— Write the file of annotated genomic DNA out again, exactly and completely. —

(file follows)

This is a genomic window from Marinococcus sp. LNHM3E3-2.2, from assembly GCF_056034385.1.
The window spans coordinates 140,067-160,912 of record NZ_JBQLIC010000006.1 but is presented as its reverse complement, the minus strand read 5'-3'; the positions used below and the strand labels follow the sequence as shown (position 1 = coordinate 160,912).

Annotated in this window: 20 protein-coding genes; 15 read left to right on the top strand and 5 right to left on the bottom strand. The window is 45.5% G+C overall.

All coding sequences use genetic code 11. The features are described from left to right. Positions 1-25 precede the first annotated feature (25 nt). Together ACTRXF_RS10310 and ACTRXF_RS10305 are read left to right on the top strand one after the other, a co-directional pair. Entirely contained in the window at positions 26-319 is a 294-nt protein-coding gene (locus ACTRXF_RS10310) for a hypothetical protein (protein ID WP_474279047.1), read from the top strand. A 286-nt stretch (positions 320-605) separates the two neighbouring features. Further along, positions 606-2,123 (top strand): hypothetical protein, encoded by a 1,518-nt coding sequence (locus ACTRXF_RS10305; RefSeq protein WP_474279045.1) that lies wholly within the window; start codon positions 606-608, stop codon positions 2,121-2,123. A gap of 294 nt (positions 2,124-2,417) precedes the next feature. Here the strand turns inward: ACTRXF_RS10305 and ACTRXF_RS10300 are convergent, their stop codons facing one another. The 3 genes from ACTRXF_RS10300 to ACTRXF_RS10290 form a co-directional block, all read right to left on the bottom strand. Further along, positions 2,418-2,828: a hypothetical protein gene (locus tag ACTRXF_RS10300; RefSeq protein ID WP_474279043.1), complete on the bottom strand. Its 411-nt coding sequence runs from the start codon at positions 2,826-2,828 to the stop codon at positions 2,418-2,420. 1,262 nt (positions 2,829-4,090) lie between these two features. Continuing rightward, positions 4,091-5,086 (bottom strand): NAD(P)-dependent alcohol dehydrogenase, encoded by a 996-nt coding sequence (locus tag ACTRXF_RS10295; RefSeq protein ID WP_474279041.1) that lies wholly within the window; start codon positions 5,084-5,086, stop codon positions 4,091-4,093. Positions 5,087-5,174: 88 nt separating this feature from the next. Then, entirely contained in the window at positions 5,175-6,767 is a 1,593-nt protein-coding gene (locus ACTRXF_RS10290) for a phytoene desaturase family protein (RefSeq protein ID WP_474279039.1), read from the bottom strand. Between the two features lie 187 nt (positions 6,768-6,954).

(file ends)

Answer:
This is a genomic window from Marinococcus sp. LNHM3E3-2.2, from assembly GCF_056034385.1.
The window spans coordinates 140,067-160,912 of record NZ_JBQLIC010000006.1 but is presented as its reverse complement, the minus strand read 5'-3'; the positions used below and the strand labels follow the sequence as shown (position 1 = coordinate 160,912).

Annotated in this window: 20 protein-coding genes; 15 read left to right on the top strand and 5 right to left on the bottom strand. The window is 45.5% G+C overall.

All coding sequences use genetic code 11. The features are described from left to right. Positions 1-25 precede the first annotated feature (25 nt). Together ACTRXF_RS10310 and ACTRXF_RS10305 are read left to right on the top strand one after the other, a co-directional pair. Entirely contained in the window at positions 26-319 is a 294-nt protein-coding gene (locus ACTRXF_RS10310) for a hypothetical protein (protein ID WP_474279047.1), read from the top strand. A 286-nt stretch (positions 320-605) separates the two neighbouring features. Further along, positions 606-2,123 (top strand): hypothetical protein, encoded by a 1,518-nt coding sequence (locus ACTRXF_RS10305; RefSeq protein WP_474279045.1) that lies wholly within the window; start codon positions 606-608, stop codon positions 2,121-2,123. A gap of 294 nt (positions 2,124-2,417) precedes the next feature. Here the strand turns inward: ACTRXF_RS10305 and ACTRXF_RS10300 are convergent, their stop codons facing one another. The 3 genes from ACTRXF_RS10300 to ACTRXF_RS10290 form a co-directional block, all read right to left on the bottom strand. Further along, positions 2,418-2,828: a hypothetical protein gene (locus tag ACTRXF_RS10300; RefSeq protein ID WP_474279043.1), complete on the bottom strand. Its 411-nt coding sequence runs from the start codon at positions 2,826-2,828 to the stop codon at positions 2,418-2,420. 1,262 nt (positions 2,829-4,090) lie between these two features. Continuing rightward, positions 4,091-5,086 (bottom strand): NAD(P)-dependent alcohol dehydrogenase, encoded by a 996-nt coding sequence (locus tag ACTRXF_RS10295; RefSeq protein ID WP_474279041.1) that lies wholly within the window; start codon positions 5,084-5,086, stop codon positions 4,091-4,093. Positions 5,087-5,174: 88 nt separating this feature from the next. Then, entirely contained in the window at positions 5,175-6,767 is a 1,593-nt protein-coding gene (locus ACTRXF_RS10290) for a phytoene desaturase family protein (RefSeq protein ID WP_474279039.1), read from the bottom strand. Between the two features lie 187 nt (positions 6,768-6,954).